Tupac Shakur's rigorous recording habits ensured that the late rapper would continue to make a musical impact, even in the afterlife. Since his death in 1996, fans have been treated to albums' worth of posthumous 'Pac records, but the two records that leaked onto the Internet late Tuesday night are sure to cause a stir.
A far cry from Shakur's uplifting tunes like "Changes" and " 'Til the End of Time," the two new tracks, "NY 87" and an alternate version of the little-known "Watch Yo Mouth," take aim at East Coast rap artists like the Notorious B.I.G., Diddy, Mobb Deep, Nas, De La Soul and former 'Pac ally Dr. Dre.
Both songs appear to have been recorded circa 1996, when 'Pac was in a feud with Diddy's Bad Boy record label and various other New York artists, including the Notorious B.I.G. It was around this time when Shakur recorded and released his two most famous dis tracks, "Hit 'Em Up" and "Against All Odds" from his The Don Killuminati: The 7 Day Theory album, which he recorded under the alias Makaveli.
While "Watch Yo Mouth" is being touted as a new track, the song popped up online over two years ago. The version that was leaked this week has an alternate beat behind it, but the words remain the same. On it, the fiery Shakur begins with a barrage of Dr. Dre insults: "He ain't made a beat in six years, swear he the sh--/ Won't get no record sales suckin' Nas' di--." Nasty Nas also gets thrown under the bus as 'Pac compares the two rappers' record sales. De La Soul, Wendy Williams, Diddy and the Notorious B.I.G. all get ridiculed. Even in his lyrical tirade, the rapper attempts to downplay the much-hyped East Coast/ West Coast beef of the mid-1990s by chanting, "For my n---as on the east side" throughout the song.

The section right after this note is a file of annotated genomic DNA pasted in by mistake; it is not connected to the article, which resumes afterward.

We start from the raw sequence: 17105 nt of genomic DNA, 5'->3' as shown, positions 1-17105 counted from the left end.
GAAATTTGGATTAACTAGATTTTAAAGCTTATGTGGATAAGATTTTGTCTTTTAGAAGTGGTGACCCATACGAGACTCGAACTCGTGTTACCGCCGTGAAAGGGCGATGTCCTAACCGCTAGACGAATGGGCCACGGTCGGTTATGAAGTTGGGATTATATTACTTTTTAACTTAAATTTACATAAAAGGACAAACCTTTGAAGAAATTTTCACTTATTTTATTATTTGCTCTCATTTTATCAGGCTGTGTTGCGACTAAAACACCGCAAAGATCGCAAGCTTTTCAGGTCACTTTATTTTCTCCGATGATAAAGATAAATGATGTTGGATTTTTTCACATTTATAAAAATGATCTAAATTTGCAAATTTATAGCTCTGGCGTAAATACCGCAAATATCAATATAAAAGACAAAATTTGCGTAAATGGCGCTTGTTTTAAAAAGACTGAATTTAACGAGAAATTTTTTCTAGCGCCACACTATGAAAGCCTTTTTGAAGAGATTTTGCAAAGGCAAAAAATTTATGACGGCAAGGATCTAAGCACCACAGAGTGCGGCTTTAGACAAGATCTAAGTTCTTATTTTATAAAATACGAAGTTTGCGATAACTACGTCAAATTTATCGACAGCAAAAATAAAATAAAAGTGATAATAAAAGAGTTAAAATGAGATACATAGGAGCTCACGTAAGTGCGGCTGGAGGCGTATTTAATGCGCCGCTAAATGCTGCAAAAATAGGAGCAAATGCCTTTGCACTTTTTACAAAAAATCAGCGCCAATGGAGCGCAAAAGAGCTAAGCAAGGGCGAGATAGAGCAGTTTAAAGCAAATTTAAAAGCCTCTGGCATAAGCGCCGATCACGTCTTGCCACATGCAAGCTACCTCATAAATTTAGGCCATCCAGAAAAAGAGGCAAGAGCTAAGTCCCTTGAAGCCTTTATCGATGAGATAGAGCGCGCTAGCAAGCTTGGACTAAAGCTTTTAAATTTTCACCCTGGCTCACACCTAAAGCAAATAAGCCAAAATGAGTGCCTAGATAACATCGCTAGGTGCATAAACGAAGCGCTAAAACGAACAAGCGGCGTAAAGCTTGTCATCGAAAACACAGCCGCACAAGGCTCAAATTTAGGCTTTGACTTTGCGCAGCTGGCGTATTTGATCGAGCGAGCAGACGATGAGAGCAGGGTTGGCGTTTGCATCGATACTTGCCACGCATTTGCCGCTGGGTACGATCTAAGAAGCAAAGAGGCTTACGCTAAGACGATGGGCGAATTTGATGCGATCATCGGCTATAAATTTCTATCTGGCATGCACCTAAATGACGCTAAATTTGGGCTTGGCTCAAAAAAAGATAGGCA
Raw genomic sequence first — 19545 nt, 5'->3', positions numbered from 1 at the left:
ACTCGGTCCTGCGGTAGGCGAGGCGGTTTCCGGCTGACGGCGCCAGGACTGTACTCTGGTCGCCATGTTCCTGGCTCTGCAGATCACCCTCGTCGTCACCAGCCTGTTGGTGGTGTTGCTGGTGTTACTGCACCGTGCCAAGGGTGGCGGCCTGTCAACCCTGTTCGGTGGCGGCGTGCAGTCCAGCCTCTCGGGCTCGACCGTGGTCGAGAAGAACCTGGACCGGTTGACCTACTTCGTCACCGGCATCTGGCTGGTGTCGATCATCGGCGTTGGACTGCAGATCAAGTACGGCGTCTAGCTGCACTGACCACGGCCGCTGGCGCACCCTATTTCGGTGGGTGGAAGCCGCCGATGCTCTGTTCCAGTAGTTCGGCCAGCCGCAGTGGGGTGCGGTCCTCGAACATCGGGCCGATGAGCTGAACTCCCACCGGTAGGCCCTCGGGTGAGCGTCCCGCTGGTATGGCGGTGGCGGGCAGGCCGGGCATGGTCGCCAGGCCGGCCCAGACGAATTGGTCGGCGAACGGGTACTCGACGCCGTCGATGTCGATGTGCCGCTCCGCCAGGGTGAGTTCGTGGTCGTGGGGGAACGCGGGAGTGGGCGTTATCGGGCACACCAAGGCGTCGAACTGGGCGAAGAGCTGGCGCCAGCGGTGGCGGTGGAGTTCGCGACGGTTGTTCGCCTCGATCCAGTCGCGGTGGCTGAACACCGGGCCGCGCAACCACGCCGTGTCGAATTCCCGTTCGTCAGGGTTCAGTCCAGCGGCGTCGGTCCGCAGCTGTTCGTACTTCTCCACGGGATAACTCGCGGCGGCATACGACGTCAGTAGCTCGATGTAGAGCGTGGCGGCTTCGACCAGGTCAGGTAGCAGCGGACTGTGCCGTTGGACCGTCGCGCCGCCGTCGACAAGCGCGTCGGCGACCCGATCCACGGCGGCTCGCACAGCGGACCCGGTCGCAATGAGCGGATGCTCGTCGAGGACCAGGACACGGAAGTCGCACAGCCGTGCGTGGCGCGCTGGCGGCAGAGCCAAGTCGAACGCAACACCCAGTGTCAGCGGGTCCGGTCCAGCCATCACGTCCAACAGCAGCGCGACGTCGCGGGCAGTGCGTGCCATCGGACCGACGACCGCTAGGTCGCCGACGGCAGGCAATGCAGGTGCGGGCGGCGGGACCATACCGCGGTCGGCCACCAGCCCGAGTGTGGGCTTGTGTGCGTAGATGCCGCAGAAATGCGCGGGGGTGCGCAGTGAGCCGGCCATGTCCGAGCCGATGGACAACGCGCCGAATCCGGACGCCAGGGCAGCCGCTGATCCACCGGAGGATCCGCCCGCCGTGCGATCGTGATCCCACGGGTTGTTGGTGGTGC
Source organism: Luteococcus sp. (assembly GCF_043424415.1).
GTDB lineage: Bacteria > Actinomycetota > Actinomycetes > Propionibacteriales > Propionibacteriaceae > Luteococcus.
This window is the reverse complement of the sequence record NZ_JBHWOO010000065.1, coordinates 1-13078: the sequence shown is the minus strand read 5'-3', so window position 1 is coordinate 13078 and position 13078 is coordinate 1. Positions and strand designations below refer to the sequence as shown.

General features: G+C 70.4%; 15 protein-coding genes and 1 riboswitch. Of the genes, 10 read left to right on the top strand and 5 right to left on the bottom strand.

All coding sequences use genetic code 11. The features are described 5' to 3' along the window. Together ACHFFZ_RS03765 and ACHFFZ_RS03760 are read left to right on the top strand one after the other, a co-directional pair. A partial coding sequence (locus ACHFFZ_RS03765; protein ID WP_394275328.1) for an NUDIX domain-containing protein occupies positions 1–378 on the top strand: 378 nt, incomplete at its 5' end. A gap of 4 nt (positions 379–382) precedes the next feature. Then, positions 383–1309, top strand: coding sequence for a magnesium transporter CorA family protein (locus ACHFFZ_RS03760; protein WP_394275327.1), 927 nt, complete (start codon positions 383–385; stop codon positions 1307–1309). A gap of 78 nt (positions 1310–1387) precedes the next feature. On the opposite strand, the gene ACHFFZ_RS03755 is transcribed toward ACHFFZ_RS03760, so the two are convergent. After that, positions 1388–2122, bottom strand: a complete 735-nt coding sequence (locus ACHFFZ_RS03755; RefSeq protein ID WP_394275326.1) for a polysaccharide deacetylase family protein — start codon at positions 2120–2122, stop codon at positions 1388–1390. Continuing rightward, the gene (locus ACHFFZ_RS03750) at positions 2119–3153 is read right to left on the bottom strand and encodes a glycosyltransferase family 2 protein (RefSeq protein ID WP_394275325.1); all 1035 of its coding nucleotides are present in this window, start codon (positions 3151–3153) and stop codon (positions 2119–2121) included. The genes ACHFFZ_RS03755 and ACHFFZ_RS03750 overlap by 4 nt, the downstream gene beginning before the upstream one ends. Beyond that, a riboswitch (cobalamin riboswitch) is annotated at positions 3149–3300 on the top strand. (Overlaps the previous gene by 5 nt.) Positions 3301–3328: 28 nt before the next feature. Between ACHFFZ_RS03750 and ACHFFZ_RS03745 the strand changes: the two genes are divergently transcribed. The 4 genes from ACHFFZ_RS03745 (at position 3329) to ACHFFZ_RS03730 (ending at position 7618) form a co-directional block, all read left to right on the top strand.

"NY 87," however, is a different story. Featuring raps by Tha Dogg Pound (Daz and Kurupt) and Threat, the bass-heavy dis track starts with a monologue from DJ Quik declaring, "Them n-----s on the East is the enemy." Though the track is being labeled on the Net as a 'Pac track, it is Tha Dogg Pound who are prominently featured. Appearing only on the last verse, 'Pac doesn't name-check any artists, but he does spit, "Move mother----ers 'til they feel me/ It's West Coast n---a, f--- New York, now did everybody hear me?"
As of now it is unknown who released these tracks and why. The timing comes a little more than one week after Dexter Isaacs spoke to AllHipHop.com about his involvement in the 1994 robbery and non-fatal shooting of Shakur and after the hip-hop community celebrated what would've been Tupac's 40th birthday on June 16. Many have speculated that the feud between Tupac and Biggie is what led to the deaths of both rappers. Those rumors have never been confirmed.
What do you think of these two posthumous Tupac songs? Tell us in the comments.